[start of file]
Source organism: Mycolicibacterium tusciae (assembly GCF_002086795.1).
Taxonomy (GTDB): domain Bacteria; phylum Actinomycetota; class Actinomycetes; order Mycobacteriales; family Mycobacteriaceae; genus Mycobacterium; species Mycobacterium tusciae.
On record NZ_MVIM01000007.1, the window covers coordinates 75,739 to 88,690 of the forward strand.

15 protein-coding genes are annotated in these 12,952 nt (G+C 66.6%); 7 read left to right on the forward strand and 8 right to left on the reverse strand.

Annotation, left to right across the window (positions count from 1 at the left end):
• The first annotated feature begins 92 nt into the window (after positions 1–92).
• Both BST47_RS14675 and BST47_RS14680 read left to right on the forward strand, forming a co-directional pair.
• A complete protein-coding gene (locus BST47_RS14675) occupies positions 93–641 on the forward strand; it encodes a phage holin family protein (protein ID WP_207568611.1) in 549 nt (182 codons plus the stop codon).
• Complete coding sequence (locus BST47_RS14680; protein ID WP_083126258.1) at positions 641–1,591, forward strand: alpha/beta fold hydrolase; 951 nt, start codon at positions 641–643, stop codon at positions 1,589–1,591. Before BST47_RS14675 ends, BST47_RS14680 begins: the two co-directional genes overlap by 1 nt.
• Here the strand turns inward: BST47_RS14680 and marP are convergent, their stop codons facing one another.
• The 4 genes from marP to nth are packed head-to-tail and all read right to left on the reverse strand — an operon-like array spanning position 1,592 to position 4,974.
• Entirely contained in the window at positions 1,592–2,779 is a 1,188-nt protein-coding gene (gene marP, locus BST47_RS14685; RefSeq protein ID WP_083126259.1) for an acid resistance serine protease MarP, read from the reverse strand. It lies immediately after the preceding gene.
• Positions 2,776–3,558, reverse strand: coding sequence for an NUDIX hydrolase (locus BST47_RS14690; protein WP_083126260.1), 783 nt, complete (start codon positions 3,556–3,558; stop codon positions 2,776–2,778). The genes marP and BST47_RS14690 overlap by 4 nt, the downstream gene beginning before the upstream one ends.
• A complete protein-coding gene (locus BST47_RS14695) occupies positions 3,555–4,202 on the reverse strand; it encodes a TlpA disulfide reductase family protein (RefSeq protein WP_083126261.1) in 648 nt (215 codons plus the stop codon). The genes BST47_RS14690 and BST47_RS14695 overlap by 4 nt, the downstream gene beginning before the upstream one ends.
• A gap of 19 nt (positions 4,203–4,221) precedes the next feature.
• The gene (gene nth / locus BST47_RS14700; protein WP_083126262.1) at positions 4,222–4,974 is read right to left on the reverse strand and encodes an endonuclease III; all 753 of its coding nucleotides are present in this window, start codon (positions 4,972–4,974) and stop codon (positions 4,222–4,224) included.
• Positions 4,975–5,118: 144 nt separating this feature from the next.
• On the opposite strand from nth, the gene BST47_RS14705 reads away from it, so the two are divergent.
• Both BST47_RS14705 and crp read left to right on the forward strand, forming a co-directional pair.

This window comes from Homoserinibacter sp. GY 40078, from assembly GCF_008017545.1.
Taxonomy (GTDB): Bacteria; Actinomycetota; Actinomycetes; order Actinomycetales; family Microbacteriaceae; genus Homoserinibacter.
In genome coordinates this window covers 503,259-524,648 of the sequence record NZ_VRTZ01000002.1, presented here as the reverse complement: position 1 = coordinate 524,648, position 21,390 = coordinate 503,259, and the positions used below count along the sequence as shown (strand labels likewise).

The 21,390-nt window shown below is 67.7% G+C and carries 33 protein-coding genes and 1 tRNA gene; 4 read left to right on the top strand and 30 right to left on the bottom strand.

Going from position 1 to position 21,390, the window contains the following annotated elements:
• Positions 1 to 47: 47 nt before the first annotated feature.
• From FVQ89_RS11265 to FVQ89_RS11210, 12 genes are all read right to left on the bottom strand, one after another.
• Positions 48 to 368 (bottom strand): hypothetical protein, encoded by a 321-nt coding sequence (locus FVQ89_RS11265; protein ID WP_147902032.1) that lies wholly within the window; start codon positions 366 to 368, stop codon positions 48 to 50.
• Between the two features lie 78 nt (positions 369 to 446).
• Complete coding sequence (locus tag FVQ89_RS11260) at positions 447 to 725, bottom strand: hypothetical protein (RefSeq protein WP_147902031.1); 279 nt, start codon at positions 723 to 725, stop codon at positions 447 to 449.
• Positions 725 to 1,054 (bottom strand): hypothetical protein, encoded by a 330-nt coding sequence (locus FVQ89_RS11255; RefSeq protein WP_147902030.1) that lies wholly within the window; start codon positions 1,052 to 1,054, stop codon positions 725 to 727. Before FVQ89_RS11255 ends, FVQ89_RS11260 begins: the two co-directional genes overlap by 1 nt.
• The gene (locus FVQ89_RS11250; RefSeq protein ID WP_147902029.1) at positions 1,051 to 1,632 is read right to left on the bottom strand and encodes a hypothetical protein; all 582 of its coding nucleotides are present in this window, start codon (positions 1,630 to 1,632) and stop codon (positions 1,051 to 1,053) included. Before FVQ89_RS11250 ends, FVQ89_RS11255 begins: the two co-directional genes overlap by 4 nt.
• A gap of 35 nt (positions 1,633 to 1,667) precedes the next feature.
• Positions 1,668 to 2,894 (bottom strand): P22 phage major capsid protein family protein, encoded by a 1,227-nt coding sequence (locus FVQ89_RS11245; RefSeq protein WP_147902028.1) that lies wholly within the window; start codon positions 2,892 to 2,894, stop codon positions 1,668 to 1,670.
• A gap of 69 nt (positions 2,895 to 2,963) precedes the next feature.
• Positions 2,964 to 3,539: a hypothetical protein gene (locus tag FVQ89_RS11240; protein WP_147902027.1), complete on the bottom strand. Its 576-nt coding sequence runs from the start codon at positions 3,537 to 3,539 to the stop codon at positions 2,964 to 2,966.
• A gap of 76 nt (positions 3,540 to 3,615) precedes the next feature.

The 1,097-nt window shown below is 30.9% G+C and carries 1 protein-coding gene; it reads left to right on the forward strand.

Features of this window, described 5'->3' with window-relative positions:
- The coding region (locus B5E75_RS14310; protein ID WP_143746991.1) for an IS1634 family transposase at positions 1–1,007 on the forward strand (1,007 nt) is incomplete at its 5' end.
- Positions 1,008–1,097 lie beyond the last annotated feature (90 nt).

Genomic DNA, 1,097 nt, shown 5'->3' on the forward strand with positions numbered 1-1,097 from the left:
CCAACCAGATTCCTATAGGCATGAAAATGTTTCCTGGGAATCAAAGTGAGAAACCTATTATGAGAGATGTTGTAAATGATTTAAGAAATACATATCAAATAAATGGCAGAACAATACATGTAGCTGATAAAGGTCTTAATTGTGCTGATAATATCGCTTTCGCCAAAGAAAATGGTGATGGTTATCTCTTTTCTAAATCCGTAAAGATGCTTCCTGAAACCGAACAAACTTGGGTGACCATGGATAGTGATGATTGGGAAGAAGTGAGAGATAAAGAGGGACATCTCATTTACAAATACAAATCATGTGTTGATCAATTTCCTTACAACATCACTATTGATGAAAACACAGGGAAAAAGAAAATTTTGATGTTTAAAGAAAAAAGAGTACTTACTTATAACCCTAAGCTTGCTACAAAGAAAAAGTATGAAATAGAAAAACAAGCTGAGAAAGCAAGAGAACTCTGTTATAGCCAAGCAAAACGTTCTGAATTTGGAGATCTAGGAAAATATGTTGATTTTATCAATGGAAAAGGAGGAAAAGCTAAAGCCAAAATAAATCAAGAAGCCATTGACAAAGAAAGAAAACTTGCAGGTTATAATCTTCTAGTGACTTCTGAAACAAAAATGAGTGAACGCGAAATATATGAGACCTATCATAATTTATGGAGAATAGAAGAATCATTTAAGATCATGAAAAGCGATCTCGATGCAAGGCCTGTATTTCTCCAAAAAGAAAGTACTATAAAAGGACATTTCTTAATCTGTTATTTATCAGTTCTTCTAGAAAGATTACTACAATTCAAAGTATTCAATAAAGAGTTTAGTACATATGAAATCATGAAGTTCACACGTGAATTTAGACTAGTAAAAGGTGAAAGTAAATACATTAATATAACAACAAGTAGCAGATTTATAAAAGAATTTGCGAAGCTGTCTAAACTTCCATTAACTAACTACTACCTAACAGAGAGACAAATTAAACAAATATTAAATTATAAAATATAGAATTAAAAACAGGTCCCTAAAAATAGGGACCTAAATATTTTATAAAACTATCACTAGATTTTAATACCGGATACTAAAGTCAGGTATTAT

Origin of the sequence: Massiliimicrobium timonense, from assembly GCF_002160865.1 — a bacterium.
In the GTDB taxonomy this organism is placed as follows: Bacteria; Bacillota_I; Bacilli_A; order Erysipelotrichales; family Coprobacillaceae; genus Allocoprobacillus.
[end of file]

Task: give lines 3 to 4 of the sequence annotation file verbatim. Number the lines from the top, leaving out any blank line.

On record NZ_MVIM01000007.1, the window covers coordinates 75,739 to 88,690 of the forward strand.

15 protein-coding genes are annotated in these 12,952 nt (G+C 66.6%); 7 read left to right on the forward strand and 8 right to left on the reverse strand.